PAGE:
Liz Wiest: Your quirks, flaws and talents were given to you with deliberate purpose. Be yourself and don't be afraid of being judged.
Nicole Sutherland: Give yourself permission to be where you are, it is absolutely enough.
Yujie Chen: A) Any qualitative transformation of outstanding achievements comes from quantitative accumulation. B) The choice is greater than the effort.
Bobby Hambrick: Be more patient and don’t forget to live and enjoy life along the way.
Camille Yameen: Stop crying over that boy!
Ellen Adams: You can only control your own response and outcome—not others—so remain positive and don’t let others get you down.
Blake Barnard: Stop looking in the rearview mirror. Yes, things happened to you, and we both know you weren’t perfect, but leave those feelings and thoughts where they are and let’s move forward. You are too good to waste your talents and dwell on past mistakes.
Danielle Easton: Stop thinking you can pull off bangs!
What’s the best advice you’ve ever received?
Dr. Paul Jeziorczak: Move with a sense of rhythm and purpose.
Mollie Shepherdson: My current boss says, “No one will ever leave a meeting and say, ‘She was too prepared and organized.’” I use that advice in many aspects of my life.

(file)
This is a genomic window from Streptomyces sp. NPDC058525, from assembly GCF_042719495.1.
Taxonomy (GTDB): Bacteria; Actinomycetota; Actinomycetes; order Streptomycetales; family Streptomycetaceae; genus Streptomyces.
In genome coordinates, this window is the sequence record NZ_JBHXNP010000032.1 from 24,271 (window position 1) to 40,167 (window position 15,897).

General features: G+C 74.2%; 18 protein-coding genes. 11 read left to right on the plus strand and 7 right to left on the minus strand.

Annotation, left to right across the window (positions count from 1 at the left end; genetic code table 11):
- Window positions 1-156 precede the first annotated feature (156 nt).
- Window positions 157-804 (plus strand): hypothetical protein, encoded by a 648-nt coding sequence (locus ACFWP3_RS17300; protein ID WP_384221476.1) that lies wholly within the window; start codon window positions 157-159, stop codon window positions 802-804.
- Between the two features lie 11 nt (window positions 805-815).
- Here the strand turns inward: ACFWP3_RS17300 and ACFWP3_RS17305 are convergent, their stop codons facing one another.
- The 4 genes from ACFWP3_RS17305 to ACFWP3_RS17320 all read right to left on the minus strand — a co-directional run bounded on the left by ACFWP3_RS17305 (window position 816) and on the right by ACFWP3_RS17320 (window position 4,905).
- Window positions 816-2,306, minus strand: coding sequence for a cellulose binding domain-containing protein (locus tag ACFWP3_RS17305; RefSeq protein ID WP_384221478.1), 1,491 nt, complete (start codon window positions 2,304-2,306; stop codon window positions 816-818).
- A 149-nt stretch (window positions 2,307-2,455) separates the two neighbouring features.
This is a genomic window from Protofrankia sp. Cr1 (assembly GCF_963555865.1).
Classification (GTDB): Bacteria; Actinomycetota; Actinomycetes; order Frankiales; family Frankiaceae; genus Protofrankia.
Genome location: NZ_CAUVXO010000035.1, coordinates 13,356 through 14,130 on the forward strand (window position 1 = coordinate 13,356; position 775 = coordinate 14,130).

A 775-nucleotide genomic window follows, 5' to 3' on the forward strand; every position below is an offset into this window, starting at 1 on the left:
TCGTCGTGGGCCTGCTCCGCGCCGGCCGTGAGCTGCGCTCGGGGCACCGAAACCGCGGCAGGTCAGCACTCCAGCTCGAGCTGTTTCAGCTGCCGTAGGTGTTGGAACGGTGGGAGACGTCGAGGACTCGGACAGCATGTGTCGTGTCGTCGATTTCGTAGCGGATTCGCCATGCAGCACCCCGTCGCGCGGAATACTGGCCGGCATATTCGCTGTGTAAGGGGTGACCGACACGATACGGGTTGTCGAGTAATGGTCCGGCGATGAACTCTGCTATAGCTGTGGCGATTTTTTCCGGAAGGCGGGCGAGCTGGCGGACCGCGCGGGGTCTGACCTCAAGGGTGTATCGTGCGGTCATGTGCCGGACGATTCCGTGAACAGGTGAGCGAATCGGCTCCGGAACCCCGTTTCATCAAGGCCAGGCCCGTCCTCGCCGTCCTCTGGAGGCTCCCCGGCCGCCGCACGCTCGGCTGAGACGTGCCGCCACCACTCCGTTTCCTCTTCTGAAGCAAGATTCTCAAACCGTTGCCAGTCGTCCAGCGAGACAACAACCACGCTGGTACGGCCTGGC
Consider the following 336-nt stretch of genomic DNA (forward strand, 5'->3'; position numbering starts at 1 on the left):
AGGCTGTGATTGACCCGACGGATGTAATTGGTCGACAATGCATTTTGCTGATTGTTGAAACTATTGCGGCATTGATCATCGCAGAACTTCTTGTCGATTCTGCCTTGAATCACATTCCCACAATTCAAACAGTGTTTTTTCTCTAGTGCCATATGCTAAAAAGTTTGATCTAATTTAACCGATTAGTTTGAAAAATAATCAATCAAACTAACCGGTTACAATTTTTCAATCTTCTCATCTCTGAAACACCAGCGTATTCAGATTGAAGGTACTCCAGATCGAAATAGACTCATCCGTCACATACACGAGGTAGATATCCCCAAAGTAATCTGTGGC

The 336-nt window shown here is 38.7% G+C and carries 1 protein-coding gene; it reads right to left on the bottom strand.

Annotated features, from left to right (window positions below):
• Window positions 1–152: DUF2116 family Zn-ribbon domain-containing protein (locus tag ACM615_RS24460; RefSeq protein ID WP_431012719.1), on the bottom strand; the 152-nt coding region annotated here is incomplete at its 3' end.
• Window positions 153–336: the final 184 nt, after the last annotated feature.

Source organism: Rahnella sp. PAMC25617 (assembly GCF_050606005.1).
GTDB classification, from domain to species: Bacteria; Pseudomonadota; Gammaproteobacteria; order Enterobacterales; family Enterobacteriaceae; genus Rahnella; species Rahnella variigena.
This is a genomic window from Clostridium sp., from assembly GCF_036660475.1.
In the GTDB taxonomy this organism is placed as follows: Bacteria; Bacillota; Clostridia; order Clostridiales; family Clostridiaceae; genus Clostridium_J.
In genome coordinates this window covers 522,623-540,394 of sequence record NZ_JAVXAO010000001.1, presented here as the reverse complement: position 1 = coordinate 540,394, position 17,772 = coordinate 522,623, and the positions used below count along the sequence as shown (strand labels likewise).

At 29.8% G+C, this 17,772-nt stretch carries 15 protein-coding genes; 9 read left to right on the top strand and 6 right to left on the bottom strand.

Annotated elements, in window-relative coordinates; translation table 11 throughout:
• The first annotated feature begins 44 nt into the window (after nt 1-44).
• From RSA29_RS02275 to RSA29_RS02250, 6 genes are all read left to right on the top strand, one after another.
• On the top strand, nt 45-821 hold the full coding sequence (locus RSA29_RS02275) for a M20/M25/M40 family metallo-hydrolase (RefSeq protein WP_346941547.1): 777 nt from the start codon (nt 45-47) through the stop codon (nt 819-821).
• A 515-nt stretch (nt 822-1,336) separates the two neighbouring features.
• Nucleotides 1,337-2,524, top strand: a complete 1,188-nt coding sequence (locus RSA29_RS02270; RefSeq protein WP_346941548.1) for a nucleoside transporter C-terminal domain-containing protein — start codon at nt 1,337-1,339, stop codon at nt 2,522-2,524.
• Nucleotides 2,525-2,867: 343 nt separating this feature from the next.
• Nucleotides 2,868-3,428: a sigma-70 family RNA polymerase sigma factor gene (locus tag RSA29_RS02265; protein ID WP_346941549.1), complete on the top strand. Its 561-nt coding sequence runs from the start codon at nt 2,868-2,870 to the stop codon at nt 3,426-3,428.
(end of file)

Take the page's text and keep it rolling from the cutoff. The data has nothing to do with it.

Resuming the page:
Katie Jurgens: Don’t stress about things that haven’t and may never happen.
Yujie Chen: Do not try to satisfy everyone.
Nicole Frederick: You see in others what you look for.
Hannah Ramlo: “You will not ‘find yourself’ in a vacuum or while waiting for inspiration to strike, so connect—and stay connected—with the real world.” (from The Enneagram Institute.) This advice hits home for me. As an introvert, it can be tough to show up in the community when I don’t feel like it, but I’ve never regretted it, and in fact, it’s usually the best way to get back on my game.
Anthony J.B. Strickland: The advice from one of my first leaders at Caterpillar was “If you don’t swing at the pitch, you don’t give yourself a chance to hit the ball.” … That empowered me to start making decisions and be confident and comfortable with the outcome.
Courtney Newgard: It’s okay to go rogue. In human resources, we’re the rule makers, rule enforcers and rule followers. It’s against my nature to break the rules. However, you need to go rogue to figure out new ways to overcome obstacles.
Camille Yameen: The best life advice I’ve ever received is to make my bed first thing in the morning. I’ve been doing it since I was a kid and it’s a habit now. It’s an accomplishment first thing, it looks nice, and it makes ending the day back in my bed feel peaceful. PS